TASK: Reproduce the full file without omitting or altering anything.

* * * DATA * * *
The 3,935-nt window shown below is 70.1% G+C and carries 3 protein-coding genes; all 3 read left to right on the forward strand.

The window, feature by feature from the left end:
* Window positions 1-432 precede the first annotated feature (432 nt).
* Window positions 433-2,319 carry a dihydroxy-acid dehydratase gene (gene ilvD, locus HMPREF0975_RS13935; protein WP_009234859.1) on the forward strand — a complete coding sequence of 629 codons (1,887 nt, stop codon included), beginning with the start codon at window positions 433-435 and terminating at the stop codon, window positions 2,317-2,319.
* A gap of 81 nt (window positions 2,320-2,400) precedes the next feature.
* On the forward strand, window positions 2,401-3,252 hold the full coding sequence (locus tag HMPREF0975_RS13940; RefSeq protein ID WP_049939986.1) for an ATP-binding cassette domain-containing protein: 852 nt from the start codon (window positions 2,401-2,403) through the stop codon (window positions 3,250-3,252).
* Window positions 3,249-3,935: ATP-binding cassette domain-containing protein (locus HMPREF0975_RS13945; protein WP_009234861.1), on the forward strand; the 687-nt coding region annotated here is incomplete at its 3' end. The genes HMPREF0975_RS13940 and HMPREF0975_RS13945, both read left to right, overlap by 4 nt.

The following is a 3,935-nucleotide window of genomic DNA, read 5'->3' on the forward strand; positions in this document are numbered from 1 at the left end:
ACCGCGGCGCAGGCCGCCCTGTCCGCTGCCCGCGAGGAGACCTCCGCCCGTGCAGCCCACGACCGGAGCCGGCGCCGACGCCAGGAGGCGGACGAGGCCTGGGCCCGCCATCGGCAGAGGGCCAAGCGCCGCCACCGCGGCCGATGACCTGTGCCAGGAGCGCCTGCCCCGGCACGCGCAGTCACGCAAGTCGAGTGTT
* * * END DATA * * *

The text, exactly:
The 3,935-nt window shown below is 70.1% G+C and carries 3 protein-coding genes; all 3 read left to right on the forward strand.

The window, feature by feature from the left end:
* Window positions 1-432 precede the first annotated feature (432 nt).
* Window positions 433-2,319 carry a dihydroxy-acid dehydratase gene (gene ilvD, locus HMPREF0975_RS13935; protein WP_009234859.1) on the forward strand — a complete coding sequence of 629 codons (1,887 nt, stop codon included), beginning with the start codon at window positions 433-435 and terminating at the stop codon, window positions 2,317-2,319.
* A gap of 81 nt (window positions 2,320-2,400) precedes the next feature.
* On the forward strand, window positions 2,401-3,252 hold the full coding sequence (locus tag HMPREF0975_RS13940; RefSeq protein ID WP_049939986.1) for an ATP-binding cassette domain-containing protein: 852 nt from the start codon (window positions 2,401-2,403) through the stop codon (window positions 3,250-3,252).
* Window positions 3,249-3,935: ATP-binding cassette domain-containing protein (locus HMPREF0975_RS13945; protein WP_009234861.1), on the forward strand; the 687-nt coding region annotated here is incomplete at its 3' end. The genes HMPREF0975_RS13940 and HMPREF0975_RS13945, both read left to right, overlap by 4 nt.

The following is a 3,935-nucleotide window of genomic DNA, read 5'->3' on the forward strand; positions in this document are numbered from 1 at the left end:
ACCGCGGCGCAGGCCGCCCTGTCCGCTGCCCGCGAGGAGACCTCCGCCCGTGCAGCCCACGACCGGAGCCGGCGCCGACGCCAGGAGGCGGACGAGGCCTGGGCCCGCCATCGGCAGAGGGCCAAGCGCCGCCACCGCGGCCGATGACCTGTGCCAGGAGCGCCTGCCCCGGCACGCGCAGTCACGCAAGTCGAGTGTT